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When Queen Elizabeth II began her reign, Bloomington-Normal was very different

Queen Elizabeth II pictured in 2012.
Eddie Mulholland
/
WPA Pool/Getty Images
Queen Elizabeth II pictured in 2012.

Queen Elizabeth II has died at the age of 96. When she ascended the throne in 1952, most present-day Britons, and most Americans for that matter, were not yet alive. Queen Elizabeth ruled for a period that is about a third of the length of U.S. history.

Since then, America and Bloomington-Normal have changed almost beyond recognition. As an example, consider the following facts provided by the Mclean County Museum of History about the year 1952.

  • Bloomington population: about 34,000 — now nearly 79,000.
  • Normal population: around 9,800 — now nearly 53,000.
  • ISNU (now Illinois State University) enrollment: about 2,500, — now just over 20,000
  • Normal Community High School's enrollment was about 500 — now NCHS and Normal West enrollment tops 3,700 combined.
  • Leading Bloomington-Normal employers: Eureka Williams Corp.; Thor Corp. (washing machines); and State Farm, Insurance Co. Those were the only three local businesses to employ more than 500 people. Now there are about 16 businesses and institutions that have 500 workers or more.
  • There were three large hotels in downtown Bloomington: the Illinois House; Tilden Hall; and the Rogers — there are none now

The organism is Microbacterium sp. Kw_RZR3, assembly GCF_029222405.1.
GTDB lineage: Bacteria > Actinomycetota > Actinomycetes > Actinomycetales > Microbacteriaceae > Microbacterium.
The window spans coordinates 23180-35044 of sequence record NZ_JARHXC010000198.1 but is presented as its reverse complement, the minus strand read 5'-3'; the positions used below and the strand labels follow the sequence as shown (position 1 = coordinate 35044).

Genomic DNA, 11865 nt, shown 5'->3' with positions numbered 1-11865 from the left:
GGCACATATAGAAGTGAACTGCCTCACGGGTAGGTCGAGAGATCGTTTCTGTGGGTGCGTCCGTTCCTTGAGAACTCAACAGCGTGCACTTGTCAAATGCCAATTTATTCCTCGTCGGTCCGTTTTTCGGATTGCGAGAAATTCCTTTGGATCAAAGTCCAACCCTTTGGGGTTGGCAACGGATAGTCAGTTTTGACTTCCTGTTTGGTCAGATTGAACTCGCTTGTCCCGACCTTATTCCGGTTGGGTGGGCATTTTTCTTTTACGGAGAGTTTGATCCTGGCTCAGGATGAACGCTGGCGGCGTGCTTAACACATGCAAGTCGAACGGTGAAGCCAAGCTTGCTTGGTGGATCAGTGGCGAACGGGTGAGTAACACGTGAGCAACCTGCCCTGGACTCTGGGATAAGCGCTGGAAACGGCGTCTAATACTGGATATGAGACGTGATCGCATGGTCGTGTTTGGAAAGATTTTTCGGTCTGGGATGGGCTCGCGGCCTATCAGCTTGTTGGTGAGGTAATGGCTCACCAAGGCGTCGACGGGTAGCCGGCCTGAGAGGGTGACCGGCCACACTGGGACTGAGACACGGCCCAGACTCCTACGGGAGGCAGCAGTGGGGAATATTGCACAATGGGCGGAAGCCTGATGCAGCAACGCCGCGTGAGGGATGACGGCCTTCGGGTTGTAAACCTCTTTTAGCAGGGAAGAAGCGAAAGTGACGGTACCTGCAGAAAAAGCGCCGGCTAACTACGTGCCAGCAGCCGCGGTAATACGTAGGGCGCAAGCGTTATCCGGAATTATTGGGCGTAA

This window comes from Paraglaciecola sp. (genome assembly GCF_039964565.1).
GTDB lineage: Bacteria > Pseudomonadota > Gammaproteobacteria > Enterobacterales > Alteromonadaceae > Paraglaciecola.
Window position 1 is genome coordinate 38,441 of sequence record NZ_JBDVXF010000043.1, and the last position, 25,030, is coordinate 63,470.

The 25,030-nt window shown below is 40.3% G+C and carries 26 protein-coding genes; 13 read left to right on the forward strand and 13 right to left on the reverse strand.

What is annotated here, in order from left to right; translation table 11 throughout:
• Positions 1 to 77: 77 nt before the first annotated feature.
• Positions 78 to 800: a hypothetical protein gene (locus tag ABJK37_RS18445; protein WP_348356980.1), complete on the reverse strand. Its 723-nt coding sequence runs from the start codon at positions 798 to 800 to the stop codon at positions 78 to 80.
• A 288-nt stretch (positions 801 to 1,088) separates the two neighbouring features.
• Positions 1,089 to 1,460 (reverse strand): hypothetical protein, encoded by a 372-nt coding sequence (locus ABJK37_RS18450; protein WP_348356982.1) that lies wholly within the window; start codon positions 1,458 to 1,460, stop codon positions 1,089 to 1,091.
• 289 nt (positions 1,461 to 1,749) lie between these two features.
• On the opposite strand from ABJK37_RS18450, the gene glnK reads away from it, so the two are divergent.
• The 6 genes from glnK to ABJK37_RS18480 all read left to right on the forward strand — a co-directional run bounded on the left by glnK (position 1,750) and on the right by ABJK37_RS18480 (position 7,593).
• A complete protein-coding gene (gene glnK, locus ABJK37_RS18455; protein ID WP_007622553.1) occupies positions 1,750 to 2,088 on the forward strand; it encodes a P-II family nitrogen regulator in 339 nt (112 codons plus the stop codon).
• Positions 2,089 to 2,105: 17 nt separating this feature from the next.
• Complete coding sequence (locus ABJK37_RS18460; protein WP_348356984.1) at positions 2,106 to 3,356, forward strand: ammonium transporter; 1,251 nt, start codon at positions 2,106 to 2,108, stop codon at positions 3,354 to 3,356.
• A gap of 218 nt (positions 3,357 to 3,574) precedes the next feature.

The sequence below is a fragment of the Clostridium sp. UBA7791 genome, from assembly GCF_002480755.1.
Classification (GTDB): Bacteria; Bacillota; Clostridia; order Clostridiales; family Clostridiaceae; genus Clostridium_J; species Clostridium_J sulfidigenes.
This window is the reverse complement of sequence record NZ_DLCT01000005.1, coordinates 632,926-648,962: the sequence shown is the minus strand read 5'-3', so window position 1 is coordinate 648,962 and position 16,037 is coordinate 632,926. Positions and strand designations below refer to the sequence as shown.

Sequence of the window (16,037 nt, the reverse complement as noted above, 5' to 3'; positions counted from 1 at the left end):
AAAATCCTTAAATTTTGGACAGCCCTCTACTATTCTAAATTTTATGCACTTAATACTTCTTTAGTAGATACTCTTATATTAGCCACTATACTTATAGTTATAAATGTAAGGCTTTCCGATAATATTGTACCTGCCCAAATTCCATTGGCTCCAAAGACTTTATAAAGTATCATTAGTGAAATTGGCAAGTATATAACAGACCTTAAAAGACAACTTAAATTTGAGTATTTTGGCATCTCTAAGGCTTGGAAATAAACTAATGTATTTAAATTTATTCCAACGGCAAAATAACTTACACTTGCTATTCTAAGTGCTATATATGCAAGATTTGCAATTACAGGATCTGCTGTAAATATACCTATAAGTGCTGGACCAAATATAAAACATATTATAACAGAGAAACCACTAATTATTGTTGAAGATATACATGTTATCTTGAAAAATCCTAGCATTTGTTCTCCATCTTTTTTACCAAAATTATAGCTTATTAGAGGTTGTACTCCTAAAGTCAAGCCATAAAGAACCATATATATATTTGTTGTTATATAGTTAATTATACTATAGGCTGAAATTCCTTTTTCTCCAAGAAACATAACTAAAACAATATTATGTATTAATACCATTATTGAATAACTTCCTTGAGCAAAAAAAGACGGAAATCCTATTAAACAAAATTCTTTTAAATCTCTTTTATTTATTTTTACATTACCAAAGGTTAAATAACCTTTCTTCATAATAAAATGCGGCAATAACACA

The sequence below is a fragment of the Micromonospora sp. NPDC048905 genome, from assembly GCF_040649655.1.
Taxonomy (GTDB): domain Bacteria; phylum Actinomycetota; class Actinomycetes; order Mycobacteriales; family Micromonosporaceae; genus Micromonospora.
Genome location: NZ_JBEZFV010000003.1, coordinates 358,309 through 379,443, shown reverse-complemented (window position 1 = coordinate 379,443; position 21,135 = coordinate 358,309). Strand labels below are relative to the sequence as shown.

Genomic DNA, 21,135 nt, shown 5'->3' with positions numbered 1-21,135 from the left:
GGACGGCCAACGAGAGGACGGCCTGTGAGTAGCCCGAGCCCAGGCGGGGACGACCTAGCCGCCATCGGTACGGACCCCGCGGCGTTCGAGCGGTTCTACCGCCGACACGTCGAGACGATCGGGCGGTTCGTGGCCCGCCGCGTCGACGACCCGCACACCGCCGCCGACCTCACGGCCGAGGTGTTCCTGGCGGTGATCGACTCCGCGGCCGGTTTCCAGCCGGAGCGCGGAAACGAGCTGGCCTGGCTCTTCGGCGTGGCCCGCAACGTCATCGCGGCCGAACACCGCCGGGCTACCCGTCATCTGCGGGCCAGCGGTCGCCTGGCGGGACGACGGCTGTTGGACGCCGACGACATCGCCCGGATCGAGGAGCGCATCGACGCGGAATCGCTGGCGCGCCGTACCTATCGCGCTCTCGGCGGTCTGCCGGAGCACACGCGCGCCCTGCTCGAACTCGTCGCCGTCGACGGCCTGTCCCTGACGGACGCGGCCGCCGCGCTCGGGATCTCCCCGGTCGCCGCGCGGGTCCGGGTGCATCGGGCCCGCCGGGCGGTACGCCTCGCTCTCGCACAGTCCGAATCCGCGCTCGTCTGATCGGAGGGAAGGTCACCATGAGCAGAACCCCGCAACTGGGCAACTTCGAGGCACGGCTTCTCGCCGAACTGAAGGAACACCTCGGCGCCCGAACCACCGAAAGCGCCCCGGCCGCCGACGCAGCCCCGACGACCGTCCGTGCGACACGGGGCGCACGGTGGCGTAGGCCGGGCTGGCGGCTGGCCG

• There were three hospitals: Mennonite, Brokaw, and St. Joseph's, as well as the McLean County Tuberculosis Sanitorium.
  • There were more than 200 state wards boarding at Norman's Illinois Soldiers' and Sailors' Children's School that is long-closed.
  • Mercer Avenue was the eastern edge of Bloomington's city limits.
  • There were six department stores in downtown Bloomington, all within a few blocks of each other. Three were local (Klemm's, Livingston's and Roland's), and three were national (Sears, Ward's, and Penny's). Eastland Mall would not open until the following decade.
  • There were more than 75 grocery stores in McLean County. The vast majority were "mom-and-pop" corner groceries.
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WGLT Senior Reporter Charlie Schlenker has spent more than three award-winning decades in radio. He lives in Normal with his family.
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